So why should they get money for doing this? The argument is that these users essentially become a decentralized version of the Bank of Canada. They invest their own time and resources — like electricity and computing power — and in turn, the bitcoin network is supplied with the processing power needed to maintain a transparent, running tally of all transactions. A similar process applies to all alternative digital currency.
The tally, or “block chain” is one of the most important ways in which the system prevents fraud, and the miners are rewarded for supporting the system.
As of Friday afternoon, a bitcoin is worth $720 Cdn.
This video explains the basics of bitcoin:
You can use it to buy cocaine
One of the most prominent destinations for bitcoin remains Silk Road, a black market website where drug dealers advertise in a consumer-friendly atmosphere reminiscent of Amazon or eBay — complete with a shopping cart icon, a five-point rating system and user reviews. The site uses Tor, an online anonymity network, to mask the location of its servers, while bitcoin payments ensure there's no paper trail.
That sort of illicit candyland has made the Canadian government nervous enough to mention virtual currency in its budget documents.
The move is part of a sweep of measures aiming to sever possible links between domestic organizations, such as charities, sports groups and online casinos, and organized crime or terror groups.
“It is important to continually improve Canada’s regime to address emerging risks, including virtual currencies, such as bitcoin, that threaten Canada’s international leadership in the fight against money laundering and terrorist financing,” the budget document says.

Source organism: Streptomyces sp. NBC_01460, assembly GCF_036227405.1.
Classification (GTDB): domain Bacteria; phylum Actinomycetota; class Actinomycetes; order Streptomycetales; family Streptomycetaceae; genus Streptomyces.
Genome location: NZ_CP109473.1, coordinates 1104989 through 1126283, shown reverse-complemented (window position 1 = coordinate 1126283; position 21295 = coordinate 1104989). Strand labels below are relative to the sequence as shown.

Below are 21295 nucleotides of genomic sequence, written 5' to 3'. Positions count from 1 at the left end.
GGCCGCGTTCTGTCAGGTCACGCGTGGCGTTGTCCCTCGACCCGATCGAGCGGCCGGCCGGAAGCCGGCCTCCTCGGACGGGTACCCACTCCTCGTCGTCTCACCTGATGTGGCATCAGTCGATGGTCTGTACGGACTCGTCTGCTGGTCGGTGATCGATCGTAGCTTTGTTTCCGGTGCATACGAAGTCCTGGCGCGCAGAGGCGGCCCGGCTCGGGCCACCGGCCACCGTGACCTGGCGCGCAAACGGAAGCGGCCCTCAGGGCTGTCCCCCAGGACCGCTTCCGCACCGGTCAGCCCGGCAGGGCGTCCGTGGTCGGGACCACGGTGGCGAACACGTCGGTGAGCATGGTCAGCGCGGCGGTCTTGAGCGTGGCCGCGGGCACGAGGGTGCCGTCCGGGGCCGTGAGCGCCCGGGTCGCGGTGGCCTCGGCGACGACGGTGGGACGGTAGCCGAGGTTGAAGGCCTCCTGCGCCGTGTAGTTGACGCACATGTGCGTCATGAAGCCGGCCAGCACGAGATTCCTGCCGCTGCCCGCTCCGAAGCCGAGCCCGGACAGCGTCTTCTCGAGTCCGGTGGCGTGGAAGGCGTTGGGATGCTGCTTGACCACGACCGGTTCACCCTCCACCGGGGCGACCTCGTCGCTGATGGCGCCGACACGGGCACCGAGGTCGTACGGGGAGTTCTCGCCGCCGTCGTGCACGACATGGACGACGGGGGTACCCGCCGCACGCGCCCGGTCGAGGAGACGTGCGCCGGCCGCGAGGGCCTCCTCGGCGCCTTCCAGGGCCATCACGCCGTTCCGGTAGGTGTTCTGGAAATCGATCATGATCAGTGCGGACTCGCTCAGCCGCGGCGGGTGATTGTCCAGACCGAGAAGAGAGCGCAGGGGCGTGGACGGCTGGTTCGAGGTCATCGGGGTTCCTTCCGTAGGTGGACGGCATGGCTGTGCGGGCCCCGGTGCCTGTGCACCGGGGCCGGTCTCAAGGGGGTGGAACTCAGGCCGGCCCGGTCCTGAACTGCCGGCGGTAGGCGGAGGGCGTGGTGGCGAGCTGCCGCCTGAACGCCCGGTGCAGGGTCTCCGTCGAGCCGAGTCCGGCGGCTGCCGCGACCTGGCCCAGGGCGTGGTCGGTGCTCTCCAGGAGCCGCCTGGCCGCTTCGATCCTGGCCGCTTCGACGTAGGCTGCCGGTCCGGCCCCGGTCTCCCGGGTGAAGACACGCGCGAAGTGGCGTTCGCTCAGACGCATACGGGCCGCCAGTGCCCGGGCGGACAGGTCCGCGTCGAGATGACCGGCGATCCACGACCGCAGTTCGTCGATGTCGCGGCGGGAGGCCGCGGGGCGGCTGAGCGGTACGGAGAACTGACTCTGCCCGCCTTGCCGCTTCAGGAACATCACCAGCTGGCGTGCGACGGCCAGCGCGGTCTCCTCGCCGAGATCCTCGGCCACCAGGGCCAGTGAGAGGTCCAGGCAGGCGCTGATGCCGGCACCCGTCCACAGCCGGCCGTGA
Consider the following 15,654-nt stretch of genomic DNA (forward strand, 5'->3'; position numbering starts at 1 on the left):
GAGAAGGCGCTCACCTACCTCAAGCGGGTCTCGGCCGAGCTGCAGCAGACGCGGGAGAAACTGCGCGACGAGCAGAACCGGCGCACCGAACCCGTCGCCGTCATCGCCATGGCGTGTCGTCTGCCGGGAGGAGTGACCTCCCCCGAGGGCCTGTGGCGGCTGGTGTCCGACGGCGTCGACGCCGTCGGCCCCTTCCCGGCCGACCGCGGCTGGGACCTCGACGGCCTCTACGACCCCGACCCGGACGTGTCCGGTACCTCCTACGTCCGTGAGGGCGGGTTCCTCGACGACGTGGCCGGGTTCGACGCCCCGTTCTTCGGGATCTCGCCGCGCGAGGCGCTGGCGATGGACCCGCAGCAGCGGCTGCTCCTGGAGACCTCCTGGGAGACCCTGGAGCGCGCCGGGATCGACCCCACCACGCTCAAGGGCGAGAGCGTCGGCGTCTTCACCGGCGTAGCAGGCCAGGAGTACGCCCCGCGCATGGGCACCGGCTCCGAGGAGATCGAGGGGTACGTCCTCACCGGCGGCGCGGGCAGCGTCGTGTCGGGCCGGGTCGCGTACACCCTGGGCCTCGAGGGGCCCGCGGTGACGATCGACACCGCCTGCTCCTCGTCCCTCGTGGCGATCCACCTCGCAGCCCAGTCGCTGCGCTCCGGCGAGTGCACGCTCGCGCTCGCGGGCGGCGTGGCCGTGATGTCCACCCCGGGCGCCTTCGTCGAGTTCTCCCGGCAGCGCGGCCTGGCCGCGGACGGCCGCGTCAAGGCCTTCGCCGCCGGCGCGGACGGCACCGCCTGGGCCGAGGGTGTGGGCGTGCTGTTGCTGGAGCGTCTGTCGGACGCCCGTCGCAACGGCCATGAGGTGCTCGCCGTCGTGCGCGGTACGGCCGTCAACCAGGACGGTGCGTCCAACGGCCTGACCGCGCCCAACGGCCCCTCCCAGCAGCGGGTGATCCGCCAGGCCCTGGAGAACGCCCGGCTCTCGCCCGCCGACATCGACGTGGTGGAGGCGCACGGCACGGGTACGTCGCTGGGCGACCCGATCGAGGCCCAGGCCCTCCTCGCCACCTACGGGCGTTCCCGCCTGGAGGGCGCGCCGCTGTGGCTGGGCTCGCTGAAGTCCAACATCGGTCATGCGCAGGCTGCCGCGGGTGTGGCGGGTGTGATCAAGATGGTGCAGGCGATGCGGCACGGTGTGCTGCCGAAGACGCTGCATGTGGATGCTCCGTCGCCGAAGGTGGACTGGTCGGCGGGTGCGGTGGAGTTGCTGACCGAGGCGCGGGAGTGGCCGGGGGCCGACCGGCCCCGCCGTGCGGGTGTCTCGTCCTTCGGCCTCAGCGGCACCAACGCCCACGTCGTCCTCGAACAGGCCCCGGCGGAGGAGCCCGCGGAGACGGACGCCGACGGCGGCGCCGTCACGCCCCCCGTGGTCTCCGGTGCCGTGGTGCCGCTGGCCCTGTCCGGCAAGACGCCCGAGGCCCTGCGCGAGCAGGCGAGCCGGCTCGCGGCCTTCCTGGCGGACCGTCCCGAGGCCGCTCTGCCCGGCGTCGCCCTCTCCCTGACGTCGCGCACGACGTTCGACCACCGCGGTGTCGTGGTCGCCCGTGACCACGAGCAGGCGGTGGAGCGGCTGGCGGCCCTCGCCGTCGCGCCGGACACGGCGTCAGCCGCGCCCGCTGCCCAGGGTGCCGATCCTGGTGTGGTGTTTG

The plan is to change laws and regulations so crime syndicates and terror groups can’t make use of bitcoin or online casinos to keep their illegal operations running under the radar.
Senior officials said these measures weren’t brought in because of a specific threat or incident, but rather to ensure the government is prepared for a potential problem. The changes came out of a finance committee report on money laundering.
Silk Road has its own problems, however — according to a BBC report, the website has been hacked, resulting in a $2.7 million withdrawal worth of bitcoin.
"Our initial investigations indicate that a vendor exploited a recently discovered vulnerability in the bitcoin protocol known as 'transaction malleability' to repeatedly withdraw coins from our system until it was completely empty," the administrator of the site, known as Defcon, said. That kind of breach shows that bitcoin's security isn't airtight.
Building a community
But the community springing up around burgeoning cryptocurrencies is the best part of this whole concept, says Jeffrey Brittain, who is hedging his bets on Dogecoin, currently the fourth most valuable cryptocurrency online — and is named after the popular Shiba Inu doge internet meme.
“Most of these coins are only as strong as the community behind them,” said Brittain, a Hamilton resident working with the Salvation Army. Most bitcoin that has been mined so far is in the pockets of ultra elite users with high-end computers. Dogecoin, by contrast, is a much more open and inclusive community. “And the community aspect is what’s driving this,” he said.
Dogecoin is also worth substantially less. As of Friday morning, it was worth 0.00166 Cdn — but Dogecoin is also significantly easier to come across and amass. Brittain owns about 124,000 Dogecoins, which is worth over $200 Cdn. He says the value of the coin has gone up about $100 in the last week.
Virtual currency can fluctuate wildly in value and seem unstable — but then so do some of its more traditional counterparts. Some say bitcoin got new momentum after the banking crisis in Cyprus pushed depositors there to find creative ways to move money.
“It’s basically a decentralized banking system. It’s a wild market,” Brittain said.
“It’s probably more volatile — but that doesn’t mean it’s not a real currency.”
With files from The Associated Press and Matthew Kang